Agreement provides therapist to serve county schools

Posted 1/7/20

Students in the Walker County school system will now have another resource to address their mental health needs.

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Agreement provides therapist to serve county schools


Students in the Walker County school system will now have another resource to address their mental health needs.

At a meeting of the Walker County Board of Education in December, board members approved a memorandum of agreement with Northwest Alabama Mental Health Center that will provide a therapist for students who could benefit from one-on-one treatment.

Walker County Schools Mental Health Coordinator Misty Whisenhunt said the opportunity is being made possible through a collaboration between the Alabama State Department of Education and the Alabama Department of Mental Health. 

The agreement comes at no charge to the school board.

"We will be working with Northwest Alabama Mental Health, and they are in the process right now of hiring a therapist just for Walker County Schools," Whisenhunt said. 

The therapist will be centrally located at one of the school system's buildings — likely at the old Walker High School that houses the 180 program, according to Whisenhunt.  

"They will be able to go out and assess and evaluate students on the spot," she said. "They will have students that they see regularly to provide individual therapy."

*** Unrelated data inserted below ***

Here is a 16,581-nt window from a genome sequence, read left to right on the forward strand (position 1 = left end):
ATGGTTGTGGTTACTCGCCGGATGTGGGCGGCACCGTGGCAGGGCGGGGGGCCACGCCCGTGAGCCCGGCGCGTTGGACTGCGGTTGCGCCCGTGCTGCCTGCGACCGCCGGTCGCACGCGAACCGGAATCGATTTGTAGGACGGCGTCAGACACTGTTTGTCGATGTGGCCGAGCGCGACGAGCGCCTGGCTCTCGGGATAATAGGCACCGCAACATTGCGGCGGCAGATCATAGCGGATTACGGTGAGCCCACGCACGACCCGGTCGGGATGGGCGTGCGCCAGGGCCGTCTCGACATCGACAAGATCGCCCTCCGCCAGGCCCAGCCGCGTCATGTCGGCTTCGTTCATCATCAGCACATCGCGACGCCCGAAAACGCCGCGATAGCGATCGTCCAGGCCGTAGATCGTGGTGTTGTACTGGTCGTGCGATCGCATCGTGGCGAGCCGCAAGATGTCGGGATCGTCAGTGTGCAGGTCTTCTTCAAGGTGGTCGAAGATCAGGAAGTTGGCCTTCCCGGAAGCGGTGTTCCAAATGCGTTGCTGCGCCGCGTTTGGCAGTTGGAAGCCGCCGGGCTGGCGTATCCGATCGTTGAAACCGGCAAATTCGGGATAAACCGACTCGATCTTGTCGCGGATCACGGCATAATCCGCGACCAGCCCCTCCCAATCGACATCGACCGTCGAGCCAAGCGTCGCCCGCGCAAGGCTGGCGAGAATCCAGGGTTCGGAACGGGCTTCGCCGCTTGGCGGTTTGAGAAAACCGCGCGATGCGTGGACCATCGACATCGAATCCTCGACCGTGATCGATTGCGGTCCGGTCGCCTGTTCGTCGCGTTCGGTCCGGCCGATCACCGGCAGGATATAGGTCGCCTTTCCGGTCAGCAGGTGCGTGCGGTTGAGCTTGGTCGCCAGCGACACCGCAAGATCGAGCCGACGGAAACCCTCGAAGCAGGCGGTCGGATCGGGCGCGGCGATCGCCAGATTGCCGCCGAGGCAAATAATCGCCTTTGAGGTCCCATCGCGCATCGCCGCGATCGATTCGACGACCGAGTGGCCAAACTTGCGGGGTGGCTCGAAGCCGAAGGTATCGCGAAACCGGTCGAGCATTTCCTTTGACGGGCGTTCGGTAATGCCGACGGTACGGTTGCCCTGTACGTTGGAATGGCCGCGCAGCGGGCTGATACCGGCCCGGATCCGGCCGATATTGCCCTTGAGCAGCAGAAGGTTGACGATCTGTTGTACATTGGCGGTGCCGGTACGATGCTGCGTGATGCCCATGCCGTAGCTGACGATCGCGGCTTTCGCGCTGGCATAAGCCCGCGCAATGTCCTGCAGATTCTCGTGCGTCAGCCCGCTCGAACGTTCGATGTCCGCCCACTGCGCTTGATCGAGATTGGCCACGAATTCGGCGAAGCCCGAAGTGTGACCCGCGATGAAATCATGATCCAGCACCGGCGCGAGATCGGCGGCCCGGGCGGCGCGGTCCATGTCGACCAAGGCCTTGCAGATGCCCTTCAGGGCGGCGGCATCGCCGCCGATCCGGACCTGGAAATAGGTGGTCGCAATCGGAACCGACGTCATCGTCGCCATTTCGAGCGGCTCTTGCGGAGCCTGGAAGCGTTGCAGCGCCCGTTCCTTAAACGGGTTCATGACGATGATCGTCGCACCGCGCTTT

The therapist will also be able to work with families and teachers.

"There's a wide array of things that they're going to be able to help provide within our school district," Whisenhunt said.

Walker County Schools Superintendent Dr. Joel Hagood said he is encouraged for the school system to have the new partnership, as well as existing agreements with Health Connect America and other mental health organizations.  

"This is continuing to provide resources and support to our students and their mental health needs that may exist," Hagood said. "This is big. This is really good for our system."       

Board Chairman Brad Ingle said it is his understanding there will be a push in the next legislative session for more resources to address the mental health needs of students.

"Everybody should know that that's a big thing now that we need to be addressing and working towards," Ingle said. "This is a very good start, but I also feel like there's much work to be done in that area."

In other business, the board:

• recognized two Carbon Hill Elementary School educators who just received National Board for Professional Teaching Standards certification — Amy Atkins and Lesley Prince.

It is a highly regarded accomplishment for educators that recognizes them as experts in their field.  

"That is a quite lengthy and intensive process to acquire that certification," Hagood said. "There's a lot of good things going on in our school system."